Shane: Very true, sir.
Keith: So, we’ve got some awesome iTunes reviews. We wanna thank all of you guys for taking the time to come on there and leave us a review. If you haven’t, and you want to, you’re straight up lazy. You’ve gotta do it for us. You’ve been telling yourself, and you haven’t. But, for those of you that have, you’re the man, or lady. I don’t think there’s been any ladies. I don’t know. If you’re a lady listener, give us a shout-out, because I don’t know if we have any.
Shane: Well, there was one guy that said his wife couldn’t stand me. She was listening to me in the background. He was listening to me, and she heard it and said, who is that a-hole? So, there is one ex-listener, for a few seconds, at least.
Keith: And, we do have, our buddy was telling us about his wife who listens because he had it on his speaker.
Shane: Oh, yeah, I know what you’re talking about. Doo-doo, doo-doo, doo-doo, doo-doo. She knew the song.
Keith: Anyway, so the first one, the first new one, which is not that new, but we haven’t read these off in a while, is from January 17, by Troy T. Brewer. Talking about the greater good, was his title. “Five stars, and no amount of words can do this podcast justice. I truly appreciate what these guys bring to the table each week. Such valuable information for any person in sales, or any business, for that matter. Raising the bar, pushing their peers and colleagues to get better, and providing plenty of laughs. This is – this podcast is simply outstanding. Thanks Keith and Shane, for doing what you do.” Thank you, Troy, that’s an awesome review.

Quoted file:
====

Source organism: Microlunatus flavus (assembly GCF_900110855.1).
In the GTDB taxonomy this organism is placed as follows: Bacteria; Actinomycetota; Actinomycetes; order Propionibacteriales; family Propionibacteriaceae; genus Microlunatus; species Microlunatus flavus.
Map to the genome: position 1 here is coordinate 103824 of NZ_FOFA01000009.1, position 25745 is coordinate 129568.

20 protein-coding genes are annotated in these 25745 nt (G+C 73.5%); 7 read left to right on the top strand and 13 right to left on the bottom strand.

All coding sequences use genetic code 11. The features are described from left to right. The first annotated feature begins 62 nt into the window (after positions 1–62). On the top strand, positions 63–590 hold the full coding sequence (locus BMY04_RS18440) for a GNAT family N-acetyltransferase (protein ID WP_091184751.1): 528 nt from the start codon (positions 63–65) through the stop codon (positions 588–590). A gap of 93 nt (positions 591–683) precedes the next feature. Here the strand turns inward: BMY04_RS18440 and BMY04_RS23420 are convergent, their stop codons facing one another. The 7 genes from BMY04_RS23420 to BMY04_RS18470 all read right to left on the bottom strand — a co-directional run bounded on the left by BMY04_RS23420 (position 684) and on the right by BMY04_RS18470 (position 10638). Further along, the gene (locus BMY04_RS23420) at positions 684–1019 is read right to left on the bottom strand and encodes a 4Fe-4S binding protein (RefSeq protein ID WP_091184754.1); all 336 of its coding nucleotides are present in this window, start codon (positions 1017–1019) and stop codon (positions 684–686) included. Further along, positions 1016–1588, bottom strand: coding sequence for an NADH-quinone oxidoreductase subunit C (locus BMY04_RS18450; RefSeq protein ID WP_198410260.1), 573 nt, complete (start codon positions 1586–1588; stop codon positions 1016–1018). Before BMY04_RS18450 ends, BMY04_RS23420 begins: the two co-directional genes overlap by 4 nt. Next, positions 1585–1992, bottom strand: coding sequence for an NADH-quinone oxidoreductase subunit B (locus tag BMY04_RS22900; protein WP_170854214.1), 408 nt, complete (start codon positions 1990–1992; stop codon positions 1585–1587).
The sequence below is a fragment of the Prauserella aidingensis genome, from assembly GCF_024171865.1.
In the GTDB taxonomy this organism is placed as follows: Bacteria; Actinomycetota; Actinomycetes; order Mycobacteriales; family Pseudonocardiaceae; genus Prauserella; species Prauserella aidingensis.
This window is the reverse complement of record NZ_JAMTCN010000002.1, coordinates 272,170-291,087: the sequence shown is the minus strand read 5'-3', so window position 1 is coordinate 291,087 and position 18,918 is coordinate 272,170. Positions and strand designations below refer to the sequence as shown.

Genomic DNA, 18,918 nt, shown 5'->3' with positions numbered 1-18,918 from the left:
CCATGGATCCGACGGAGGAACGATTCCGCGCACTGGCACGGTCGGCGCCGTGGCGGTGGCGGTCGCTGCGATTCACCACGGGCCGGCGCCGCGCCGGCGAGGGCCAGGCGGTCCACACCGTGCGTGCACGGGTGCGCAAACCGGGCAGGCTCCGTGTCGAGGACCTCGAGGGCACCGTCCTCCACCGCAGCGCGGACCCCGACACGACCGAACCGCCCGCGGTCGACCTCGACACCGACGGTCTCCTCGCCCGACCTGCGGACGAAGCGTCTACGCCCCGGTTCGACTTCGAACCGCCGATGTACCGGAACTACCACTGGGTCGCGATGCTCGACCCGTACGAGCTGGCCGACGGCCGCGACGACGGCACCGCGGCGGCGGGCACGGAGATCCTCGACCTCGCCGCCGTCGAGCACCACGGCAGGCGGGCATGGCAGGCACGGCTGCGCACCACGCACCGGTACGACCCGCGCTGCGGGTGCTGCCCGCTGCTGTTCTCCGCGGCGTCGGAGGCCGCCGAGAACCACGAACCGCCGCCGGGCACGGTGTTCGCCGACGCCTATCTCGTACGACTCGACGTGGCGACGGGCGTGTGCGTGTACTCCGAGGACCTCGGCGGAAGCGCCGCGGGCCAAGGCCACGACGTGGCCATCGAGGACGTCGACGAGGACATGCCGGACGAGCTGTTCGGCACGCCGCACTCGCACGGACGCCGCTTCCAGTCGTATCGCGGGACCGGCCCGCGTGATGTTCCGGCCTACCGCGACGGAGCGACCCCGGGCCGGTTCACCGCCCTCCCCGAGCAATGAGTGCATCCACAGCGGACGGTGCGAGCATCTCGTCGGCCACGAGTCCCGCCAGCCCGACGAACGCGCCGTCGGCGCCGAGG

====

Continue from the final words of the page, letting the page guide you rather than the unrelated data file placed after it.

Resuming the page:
Shane: Yes. Thank you Troy.
Keith: Moving on to BMore Matty, from January 24, Great PDR Talk, 5 Stars. “I’m a 10 year-plus guy, who has been doing, quote unquote, “just enough” type of work for the past few years, because the main account I hold would tolerate it, and wouldn’t care if my work was glassed, or good enough for payable. I would only break out the “skills” for retail work. But, even those occurrences were getting limited, due to my own motivation. Over the last few months, I’ve had an energized resurgence, from getting involved in PDR threads, and buying new tools, this podcast validates a career I took for granted for too long. There are many of us out here husting a career doing PDR, not doing PDR Olympics, or a $5,500 hail jobs, just knocking out every day damage. Well done.”